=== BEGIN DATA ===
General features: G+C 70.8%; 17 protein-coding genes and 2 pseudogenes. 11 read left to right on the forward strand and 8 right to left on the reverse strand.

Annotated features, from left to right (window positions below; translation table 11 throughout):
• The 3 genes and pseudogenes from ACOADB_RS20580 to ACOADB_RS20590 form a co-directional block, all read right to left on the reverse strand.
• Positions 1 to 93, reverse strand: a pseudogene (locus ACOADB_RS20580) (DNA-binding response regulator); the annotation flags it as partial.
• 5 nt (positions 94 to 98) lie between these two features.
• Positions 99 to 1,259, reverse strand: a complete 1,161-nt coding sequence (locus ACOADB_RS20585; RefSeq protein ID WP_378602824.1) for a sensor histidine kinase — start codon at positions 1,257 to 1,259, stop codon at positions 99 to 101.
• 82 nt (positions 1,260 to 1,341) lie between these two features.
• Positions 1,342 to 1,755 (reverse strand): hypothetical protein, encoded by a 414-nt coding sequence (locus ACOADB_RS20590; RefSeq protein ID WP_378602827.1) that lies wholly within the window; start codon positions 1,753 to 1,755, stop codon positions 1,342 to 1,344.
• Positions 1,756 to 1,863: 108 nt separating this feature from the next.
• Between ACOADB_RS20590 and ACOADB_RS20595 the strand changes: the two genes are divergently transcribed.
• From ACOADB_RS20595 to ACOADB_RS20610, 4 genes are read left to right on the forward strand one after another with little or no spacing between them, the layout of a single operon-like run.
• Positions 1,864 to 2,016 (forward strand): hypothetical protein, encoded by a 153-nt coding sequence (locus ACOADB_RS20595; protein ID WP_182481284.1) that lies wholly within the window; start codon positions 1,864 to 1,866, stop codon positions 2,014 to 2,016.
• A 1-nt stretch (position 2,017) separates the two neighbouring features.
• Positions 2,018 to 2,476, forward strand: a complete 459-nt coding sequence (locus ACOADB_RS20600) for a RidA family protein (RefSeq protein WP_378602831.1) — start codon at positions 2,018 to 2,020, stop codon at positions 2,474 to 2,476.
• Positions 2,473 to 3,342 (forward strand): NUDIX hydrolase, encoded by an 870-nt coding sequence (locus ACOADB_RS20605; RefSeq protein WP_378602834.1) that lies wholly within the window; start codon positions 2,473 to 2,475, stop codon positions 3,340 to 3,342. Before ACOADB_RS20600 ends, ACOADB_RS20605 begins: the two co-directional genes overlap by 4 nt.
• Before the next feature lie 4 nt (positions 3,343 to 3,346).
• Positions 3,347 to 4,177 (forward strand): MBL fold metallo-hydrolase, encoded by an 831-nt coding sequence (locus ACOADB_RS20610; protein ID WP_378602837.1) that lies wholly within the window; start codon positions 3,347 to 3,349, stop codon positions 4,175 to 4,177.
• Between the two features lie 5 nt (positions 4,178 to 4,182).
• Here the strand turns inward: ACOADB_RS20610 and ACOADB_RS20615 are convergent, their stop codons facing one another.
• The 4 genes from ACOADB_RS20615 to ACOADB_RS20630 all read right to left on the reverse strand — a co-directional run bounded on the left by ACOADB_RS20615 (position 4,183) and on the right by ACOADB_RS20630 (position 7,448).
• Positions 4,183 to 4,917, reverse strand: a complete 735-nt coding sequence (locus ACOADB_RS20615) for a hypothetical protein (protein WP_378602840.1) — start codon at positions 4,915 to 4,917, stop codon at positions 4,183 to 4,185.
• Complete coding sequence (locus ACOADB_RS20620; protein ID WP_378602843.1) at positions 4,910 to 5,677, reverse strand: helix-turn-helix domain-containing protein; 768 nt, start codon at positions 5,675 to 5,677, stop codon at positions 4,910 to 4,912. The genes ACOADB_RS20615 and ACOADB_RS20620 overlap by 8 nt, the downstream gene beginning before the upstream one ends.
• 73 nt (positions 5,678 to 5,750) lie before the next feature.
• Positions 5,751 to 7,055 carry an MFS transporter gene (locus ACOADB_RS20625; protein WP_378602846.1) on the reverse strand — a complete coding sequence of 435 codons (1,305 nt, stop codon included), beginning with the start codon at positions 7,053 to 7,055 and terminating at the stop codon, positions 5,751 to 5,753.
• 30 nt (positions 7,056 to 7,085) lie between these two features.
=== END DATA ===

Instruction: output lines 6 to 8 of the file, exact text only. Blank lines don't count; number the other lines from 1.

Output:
• Positions 99 to 1,259, reverse strand: a complete 1,161-nt coding sequence (locus ACOADB_RS20585; RefSeq protein ID WP_378602824.1) for a sensor histidine kinase — start codon at positions 1,257 to 1,259, stop codon at positions 99 to 101.
• 82 nt (positions 1,260 to 1,341) lie between these two features.
• Positions 1,342 to 1,755 (reverse strand): hypothetical protein, encoded by a 414-nt coding sequence (locus ACOADB_RS20590; RefSeq protein ID WP_378602827.1) that lies wholly within the window; start codon positions 1,753 to 1,755, stop codon positions 1,342 to 1,344.